As the fireworks and celebrations commemorate this 235th year of America's independence, it wasn't what was said or heard this Fourth of July that spoke volumes.
While paying respects to a fallen Marine, it was the salutes, tears and pride that left the lasting impressions.
"Selfish is a perfect word," said former Marine Dennis Reynolds. "Everybody is out running around, celebrating, having a good time, drinking and carrying on and the family is going what they are going through."
Along with about 100 people, Reynolds and his family came to the procession to honor Pate, 29, who was killed in action on June 26th during a combat operation in Afghanistan. Pate was due to come home in September.
Tears flowed behind the former Marine's sunglasses as he watched Pate's escort pass in front of the terminal a little after 11 a.m. "The few minutes we gave up today is nothing compared to the ultimate sacrifice he gave for us."
Pate's body is being taken to the Richardson Funeral Home in Marion.
His family says he always wanted to be a Marine ever since he was a boy.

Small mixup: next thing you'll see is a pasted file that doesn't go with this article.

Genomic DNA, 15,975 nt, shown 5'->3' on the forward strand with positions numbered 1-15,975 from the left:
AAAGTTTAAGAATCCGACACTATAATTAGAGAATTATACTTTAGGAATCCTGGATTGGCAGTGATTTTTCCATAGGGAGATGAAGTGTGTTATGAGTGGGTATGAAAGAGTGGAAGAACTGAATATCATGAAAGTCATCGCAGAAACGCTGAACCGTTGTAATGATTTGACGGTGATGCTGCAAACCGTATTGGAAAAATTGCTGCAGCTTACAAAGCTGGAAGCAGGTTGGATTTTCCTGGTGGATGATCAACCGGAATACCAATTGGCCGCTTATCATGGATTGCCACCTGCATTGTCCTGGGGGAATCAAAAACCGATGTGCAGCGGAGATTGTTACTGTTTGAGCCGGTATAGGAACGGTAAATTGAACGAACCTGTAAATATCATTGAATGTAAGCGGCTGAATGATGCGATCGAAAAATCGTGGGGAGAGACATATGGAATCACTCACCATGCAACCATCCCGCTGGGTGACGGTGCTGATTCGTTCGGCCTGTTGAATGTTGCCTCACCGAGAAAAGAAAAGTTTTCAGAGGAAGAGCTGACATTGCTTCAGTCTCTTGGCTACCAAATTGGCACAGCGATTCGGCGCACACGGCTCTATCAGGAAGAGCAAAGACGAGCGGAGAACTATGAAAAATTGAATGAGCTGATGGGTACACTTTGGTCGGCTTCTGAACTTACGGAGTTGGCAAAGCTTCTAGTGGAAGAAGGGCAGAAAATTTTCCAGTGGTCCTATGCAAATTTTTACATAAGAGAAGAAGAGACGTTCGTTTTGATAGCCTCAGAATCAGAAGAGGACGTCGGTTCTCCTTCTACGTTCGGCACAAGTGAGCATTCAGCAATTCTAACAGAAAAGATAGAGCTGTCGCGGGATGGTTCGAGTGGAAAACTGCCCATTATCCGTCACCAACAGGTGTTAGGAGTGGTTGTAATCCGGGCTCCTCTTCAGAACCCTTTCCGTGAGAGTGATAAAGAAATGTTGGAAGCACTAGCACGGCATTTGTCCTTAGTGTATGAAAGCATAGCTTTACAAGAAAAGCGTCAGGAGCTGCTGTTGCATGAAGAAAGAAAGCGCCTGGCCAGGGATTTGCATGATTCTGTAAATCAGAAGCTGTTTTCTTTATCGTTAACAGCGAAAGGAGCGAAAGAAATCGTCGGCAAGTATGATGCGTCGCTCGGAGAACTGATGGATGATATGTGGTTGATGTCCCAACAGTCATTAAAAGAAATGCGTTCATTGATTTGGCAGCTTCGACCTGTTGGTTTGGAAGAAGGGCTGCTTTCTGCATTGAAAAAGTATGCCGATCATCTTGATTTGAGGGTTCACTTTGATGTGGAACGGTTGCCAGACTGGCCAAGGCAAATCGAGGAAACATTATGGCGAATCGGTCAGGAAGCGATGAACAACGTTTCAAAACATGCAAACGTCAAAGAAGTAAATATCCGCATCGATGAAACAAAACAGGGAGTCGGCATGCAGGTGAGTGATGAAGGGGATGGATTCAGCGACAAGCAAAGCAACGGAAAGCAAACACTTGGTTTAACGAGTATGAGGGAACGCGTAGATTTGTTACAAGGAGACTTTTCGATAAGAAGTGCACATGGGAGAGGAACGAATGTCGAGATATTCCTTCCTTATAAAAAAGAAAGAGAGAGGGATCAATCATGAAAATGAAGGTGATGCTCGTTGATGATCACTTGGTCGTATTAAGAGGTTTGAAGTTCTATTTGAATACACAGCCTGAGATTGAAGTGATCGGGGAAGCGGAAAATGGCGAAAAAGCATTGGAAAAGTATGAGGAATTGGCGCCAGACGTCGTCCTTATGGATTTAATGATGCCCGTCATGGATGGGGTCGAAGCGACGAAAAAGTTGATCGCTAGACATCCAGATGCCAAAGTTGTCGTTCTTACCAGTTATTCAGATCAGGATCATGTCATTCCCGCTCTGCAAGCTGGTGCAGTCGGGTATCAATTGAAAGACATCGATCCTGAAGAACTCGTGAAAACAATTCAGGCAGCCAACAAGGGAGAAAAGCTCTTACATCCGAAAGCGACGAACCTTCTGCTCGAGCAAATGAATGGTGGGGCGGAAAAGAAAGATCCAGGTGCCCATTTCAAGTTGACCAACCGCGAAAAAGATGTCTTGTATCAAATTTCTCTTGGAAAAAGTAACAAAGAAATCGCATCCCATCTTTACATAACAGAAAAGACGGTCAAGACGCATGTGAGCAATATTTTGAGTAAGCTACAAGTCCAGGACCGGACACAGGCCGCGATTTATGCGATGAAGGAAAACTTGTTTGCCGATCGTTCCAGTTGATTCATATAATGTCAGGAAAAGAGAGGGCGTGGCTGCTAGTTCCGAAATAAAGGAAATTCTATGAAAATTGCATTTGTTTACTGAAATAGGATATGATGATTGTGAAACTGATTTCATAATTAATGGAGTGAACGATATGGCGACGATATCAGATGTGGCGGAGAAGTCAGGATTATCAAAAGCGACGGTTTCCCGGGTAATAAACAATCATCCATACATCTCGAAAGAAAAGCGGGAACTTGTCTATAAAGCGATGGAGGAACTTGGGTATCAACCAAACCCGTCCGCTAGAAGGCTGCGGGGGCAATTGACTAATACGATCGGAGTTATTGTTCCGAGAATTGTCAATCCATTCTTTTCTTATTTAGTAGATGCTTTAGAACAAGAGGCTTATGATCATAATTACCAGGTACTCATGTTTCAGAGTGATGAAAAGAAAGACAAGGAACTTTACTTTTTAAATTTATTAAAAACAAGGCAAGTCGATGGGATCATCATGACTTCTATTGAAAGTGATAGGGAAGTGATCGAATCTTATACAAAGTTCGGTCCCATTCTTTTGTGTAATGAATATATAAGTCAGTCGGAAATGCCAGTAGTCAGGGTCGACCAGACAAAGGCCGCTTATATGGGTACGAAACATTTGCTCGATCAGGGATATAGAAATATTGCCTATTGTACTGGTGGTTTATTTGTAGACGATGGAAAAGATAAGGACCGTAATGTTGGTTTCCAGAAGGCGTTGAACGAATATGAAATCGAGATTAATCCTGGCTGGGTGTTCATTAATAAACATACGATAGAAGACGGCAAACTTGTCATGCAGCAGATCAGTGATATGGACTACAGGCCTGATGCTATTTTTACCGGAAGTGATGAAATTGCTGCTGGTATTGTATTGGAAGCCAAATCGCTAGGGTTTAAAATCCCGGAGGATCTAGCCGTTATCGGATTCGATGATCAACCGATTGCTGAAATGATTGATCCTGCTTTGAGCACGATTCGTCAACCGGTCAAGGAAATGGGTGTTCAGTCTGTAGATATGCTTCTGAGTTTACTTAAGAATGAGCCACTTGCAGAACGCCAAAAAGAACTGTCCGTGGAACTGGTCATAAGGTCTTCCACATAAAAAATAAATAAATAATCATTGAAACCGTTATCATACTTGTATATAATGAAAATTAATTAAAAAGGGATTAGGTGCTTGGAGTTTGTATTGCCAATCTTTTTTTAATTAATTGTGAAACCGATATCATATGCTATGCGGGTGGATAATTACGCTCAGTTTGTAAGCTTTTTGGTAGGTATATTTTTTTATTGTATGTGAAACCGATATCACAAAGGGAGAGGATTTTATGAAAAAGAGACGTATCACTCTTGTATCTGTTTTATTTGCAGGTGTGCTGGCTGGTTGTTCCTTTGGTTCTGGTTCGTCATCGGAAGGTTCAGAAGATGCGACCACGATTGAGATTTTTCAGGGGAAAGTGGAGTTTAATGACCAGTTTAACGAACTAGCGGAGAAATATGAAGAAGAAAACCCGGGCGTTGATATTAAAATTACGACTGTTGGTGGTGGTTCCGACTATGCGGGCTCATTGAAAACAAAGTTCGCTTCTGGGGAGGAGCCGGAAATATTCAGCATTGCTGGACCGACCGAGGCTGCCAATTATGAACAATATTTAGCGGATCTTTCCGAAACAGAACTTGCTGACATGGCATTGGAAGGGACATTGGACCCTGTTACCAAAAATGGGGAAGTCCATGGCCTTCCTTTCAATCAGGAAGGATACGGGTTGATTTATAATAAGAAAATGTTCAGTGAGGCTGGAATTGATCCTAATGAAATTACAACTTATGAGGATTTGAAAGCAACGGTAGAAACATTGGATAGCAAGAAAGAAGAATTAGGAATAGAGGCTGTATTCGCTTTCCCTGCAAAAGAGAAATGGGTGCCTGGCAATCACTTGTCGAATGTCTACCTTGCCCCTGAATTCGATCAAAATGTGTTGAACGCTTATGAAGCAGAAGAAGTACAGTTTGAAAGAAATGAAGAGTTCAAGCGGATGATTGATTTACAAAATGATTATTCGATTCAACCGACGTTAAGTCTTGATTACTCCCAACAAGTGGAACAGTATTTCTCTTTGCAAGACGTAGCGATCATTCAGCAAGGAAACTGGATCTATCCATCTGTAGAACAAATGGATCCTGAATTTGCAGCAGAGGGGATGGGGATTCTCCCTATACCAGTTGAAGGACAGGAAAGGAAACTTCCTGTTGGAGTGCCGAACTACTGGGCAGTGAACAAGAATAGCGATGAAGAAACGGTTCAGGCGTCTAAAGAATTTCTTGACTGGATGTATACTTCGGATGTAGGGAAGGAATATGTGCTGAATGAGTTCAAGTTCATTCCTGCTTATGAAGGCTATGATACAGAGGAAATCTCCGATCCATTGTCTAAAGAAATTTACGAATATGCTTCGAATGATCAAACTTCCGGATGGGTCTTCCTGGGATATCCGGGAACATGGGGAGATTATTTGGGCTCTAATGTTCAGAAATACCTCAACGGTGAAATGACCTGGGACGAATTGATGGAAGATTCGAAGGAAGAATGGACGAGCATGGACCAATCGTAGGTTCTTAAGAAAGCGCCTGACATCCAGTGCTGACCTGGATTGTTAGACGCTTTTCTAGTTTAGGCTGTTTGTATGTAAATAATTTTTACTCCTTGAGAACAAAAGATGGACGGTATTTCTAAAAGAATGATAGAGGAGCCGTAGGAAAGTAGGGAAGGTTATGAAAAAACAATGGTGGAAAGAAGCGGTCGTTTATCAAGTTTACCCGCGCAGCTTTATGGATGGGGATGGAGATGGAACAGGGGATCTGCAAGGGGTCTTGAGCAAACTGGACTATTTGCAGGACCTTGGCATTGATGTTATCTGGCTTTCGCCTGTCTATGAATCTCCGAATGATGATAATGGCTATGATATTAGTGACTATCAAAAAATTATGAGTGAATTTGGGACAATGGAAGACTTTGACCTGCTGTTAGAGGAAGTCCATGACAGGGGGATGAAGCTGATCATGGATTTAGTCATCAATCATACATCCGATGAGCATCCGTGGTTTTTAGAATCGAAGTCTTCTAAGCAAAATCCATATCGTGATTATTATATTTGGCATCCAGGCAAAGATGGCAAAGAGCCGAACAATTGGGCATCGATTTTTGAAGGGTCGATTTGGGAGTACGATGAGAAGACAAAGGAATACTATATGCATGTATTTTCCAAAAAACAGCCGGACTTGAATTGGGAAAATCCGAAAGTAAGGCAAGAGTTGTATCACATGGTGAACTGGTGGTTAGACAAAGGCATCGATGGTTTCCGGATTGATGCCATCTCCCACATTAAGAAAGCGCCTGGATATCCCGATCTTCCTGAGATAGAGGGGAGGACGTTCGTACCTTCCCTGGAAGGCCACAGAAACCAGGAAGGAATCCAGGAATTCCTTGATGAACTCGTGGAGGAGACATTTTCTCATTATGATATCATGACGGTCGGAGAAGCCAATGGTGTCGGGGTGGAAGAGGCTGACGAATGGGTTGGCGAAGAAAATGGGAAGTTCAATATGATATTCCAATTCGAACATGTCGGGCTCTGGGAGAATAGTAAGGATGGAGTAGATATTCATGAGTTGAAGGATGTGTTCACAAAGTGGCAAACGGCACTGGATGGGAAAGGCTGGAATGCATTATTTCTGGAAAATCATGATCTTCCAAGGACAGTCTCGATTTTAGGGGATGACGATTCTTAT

Pate is survived by his wife and two children, ages 8 and 10.
"I know what it's like to be children to a military member. It's scary," said US Air Force Airmen Shaun Kline. Kline called this 4th the most special he's ever had. "To be out here honoring a fallen hero that is out here protecting not only my freedom but everyone else's is an honor in itself."
Pate had been deployed overseas several times serving in support of Operation Iraqi Freedom in 2004, 2006, and 2008 and in support of Operation Enduring Freedom in 2009 and 2011.
"Welcome home my brother. It's been a long time coming, but he's home," said Retired Army Soldier John Czerwinski. He saluted the man he never met because Czerwinski says Pate wrote a blank check to us with his life as the payment. "All gave some. Some gave all. He(Pate) gave all."
The memorial service will be at 3 p.m. Wednesday, July 6th, at Mullins High School. The burial will be at a later date in the Arlington National Cemetery.